31.01.2011 - ODG

Irina Bokova in Auschwitz-Birkenau for a historic intercultural gathering

© UNESCO - Irina Bokova, Director-General of UNESCO, Asha-Rose Migiro, Deputy Secretary-General of the United Nations, and Gerhard Schröder, former German Chancellor, during a visit to the Auschwitz-Birkenau World Heritage site in Poland on 1 February 2011

On 1 February 2011, the Director-General of UNESCO, Irina Bokova, visits the Auschwitz-Birkenau site while on an intercultural journey organized as part of the Aladdin Project, sponsored by UNESCO, together with a delegation of more than 150 eminent persons from around the world, leaders and representatives from the Middle East, Africa, the United States of America and Europe.

The Director-General is accompanied, among others, by Mr Bertrand Delanoë, Mayor of Paris, Mr Abdoulaye Wade, President of the Republic of Senegal and Chairman of the Organization of the Islamic Conference, Ms Asha-Rose Migiro, Deputy Secretary-General of the United Nations, and Ms Anne-Marie Revcolevschi, President of the Aladdin Project.

The delegation also includes Sheikha Haya Rashed al-Khalifa of Bahrain, Mr Gerhard Schröder, former German Chancellor, Mr Mohamed Vall, former President of Mauritania, and representatives of the Heads of State of France, Egypt, Morocco, Pakistan and Turkey. The mayors of 12 cities in Europe, Africa and the Middle East will also be travelling there.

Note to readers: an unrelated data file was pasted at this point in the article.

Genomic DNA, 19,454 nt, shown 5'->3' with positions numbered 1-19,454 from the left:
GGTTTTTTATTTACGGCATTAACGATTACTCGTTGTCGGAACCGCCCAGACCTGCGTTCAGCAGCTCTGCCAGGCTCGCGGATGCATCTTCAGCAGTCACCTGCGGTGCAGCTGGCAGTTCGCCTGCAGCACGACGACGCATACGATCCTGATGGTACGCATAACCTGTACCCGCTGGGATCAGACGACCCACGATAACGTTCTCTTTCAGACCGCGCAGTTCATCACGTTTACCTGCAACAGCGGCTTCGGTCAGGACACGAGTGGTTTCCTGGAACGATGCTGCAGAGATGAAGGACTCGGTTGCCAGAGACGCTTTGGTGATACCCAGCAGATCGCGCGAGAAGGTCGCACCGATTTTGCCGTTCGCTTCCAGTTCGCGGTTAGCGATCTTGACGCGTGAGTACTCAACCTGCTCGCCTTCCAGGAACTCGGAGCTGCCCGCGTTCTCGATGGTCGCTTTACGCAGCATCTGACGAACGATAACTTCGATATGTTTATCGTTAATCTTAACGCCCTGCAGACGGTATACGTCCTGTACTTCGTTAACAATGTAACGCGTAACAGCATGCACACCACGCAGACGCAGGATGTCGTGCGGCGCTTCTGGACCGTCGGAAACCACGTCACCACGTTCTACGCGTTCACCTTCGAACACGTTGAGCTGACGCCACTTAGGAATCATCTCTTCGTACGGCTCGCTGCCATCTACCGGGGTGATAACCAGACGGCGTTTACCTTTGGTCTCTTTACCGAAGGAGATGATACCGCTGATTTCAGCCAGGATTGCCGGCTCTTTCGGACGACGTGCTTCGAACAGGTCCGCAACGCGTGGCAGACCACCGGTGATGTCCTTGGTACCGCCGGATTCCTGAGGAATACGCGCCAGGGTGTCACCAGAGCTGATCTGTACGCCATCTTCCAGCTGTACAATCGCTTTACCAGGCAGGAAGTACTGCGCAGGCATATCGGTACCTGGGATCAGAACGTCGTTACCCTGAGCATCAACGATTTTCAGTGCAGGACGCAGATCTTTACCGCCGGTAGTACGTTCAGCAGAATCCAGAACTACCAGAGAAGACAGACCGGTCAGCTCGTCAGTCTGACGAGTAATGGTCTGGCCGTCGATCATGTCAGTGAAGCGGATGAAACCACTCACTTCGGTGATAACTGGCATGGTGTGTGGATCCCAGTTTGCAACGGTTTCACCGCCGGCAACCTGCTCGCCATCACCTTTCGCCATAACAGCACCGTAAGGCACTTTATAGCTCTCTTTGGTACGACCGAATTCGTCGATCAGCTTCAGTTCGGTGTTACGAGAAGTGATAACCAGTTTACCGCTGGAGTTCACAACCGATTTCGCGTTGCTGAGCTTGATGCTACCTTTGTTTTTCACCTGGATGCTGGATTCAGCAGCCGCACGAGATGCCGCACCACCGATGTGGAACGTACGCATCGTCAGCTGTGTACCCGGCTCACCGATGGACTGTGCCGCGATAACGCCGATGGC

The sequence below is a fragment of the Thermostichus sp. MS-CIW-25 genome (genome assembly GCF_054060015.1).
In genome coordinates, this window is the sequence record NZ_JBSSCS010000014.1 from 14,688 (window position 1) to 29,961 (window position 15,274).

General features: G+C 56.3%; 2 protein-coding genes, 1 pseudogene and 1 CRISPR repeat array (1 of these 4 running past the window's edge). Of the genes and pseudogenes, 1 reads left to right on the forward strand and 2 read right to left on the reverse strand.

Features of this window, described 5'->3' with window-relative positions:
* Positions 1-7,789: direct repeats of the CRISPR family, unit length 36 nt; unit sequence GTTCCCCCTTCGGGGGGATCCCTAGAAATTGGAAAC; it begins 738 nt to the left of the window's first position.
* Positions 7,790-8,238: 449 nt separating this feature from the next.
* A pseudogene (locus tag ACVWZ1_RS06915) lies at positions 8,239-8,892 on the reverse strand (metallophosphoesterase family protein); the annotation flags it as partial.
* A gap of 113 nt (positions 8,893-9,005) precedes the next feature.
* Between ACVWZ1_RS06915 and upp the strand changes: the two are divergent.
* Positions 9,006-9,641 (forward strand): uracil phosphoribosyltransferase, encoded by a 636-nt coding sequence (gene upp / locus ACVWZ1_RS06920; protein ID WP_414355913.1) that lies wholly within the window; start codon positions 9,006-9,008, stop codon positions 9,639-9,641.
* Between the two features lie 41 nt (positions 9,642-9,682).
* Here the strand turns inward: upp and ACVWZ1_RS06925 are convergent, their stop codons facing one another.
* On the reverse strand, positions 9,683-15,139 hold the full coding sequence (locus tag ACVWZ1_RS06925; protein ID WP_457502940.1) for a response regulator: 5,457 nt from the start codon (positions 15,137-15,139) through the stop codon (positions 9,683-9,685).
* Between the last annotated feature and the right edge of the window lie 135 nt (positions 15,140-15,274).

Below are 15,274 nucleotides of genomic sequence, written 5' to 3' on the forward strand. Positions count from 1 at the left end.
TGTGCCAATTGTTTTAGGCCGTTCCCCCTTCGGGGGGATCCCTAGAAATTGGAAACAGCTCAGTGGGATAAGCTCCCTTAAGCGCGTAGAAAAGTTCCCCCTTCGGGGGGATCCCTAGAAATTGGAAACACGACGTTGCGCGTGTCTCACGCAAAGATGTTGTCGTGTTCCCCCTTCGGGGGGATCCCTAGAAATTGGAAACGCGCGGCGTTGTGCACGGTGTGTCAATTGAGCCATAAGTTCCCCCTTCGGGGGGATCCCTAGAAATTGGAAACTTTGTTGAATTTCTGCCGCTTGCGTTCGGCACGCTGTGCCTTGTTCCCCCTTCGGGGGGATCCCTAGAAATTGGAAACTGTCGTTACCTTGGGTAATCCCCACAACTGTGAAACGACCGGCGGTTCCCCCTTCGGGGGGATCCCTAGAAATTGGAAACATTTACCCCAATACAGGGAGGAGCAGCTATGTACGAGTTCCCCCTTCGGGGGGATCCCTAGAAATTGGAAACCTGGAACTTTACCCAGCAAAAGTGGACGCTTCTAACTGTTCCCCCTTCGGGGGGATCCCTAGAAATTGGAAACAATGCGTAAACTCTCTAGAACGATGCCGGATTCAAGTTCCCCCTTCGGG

The purpose of the visit is to convey a unanimous message to combat Holocaust denial and all forms of racism. “The Holocaust does not concern not only one people or only one region of the world. The Holocaust concerns us all. All politicians, all intellectuals, all religious leaders in every country of the world must come together for the rapprochement of cultures and to combat the denial of that genocide”, the Director-General said.
The Auschwitz-Birkenau site has been on the UNESCO World Heritage List since 1979. It is the only site that has been included by States Parties with an explicit aim of ensuring transmission to and the duty of remembrance among future generations. Irina Bokova has also said: “As the survivors die out, it is essential to preserve memory by protecting documents and visiting the sites of the genocide of the Jews in order to understand and to learn lessons from that ignominy”.

UNESCO started its Holocaust education programme in 1997. The Organization develops educational material and approaches to keep the memory of the Holocaust alive and provides teaching resources for the general public and teachers. In the context of its work to encourage Holocaust remembrance, UNESCO published a handbook in 2010 to assist teachers in sub-Saharan Africa in dealing with this subject in the classroom and is holding a training worship at Beit Berl, Israel, for teachers in UNESCO Associated Schools in Israel, Canada and Germany. UNESCO is affiliated to the Task Force for International Cooperation on Holocaust Education, Remembrance, and Research.

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